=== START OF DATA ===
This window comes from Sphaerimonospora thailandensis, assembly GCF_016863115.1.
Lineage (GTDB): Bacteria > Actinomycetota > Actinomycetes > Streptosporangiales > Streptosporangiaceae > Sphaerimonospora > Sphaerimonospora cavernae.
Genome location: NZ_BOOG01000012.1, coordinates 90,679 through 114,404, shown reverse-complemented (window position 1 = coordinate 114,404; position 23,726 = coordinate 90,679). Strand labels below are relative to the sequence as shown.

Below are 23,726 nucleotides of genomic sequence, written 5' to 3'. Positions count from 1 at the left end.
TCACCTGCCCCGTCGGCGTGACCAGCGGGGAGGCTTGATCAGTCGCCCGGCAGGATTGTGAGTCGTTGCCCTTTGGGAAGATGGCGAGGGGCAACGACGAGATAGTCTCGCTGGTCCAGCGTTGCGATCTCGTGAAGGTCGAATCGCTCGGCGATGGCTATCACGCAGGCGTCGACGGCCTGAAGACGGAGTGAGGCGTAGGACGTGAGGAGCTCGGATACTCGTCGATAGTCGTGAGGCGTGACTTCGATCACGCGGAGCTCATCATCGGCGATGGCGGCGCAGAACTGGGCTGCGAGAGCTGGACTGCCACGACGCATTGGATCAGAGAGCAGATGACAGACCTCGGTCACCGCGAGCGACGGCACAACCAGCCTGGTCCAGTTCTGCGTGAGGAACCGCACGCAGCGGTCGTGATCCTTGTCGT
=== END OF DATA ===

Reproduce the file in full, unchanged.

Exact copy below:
This window comes from Sphaerimonospora thailandensis, assembly GCF_016863115.1.
Lineage (GTDB): Bacteria > Actinomycetota > Actinomycetes > Streptosporangiales > Streptosporangiaceae > Sphaerimonospora > Sphaerimonospora cavernae.
Genome location: NZ_BOOG01000012.1, coordinates 90,679 through 114,404, shown reverse-complemented (window position 1 = coordinate 114,404; position 23,726 = coordinate 90,679). Strand labels below are relative to the sequence as shown.

Below are 23,726 nucleotides of genomic sequence, written 5' to 3'. Positions count from 1 at the left end.
TCACCTGCCCCGTCGGCGTGACCAGCGGGGAGGCTTGATCAGTCGCCCGGCAGGATTGTGAGTCGTTGCCCTTTGGGAAGATGGCGAGGGGCAACGACGAGATAGTCTCGCTGGTCCAGCGTTGCGATCTCGTGAAGGTCGAATCGCTCGGCGATGGCTATCACGCAGGCGTCGACGGCCTGAAGACGGAGTGAGGCGTAGGACGTGAGGAGCTCGGATACTCGTCGATAGTCGTGAGGCGTGACTTCGATCACGCGGAGCTCATCATCGGCGATGGCGGCGCAGAACTGGGCTGCGAGAGCTGGACTGCCACGACGCATTGGATCAGAGAGCAGATGACAGACCTCGGTCACCGCGAGCGACGGCACAACCAGCCTGGTCCAGTTCTGCGTGAGGAACCGCACGCAGCGGTCGTGATCCTTGTCGT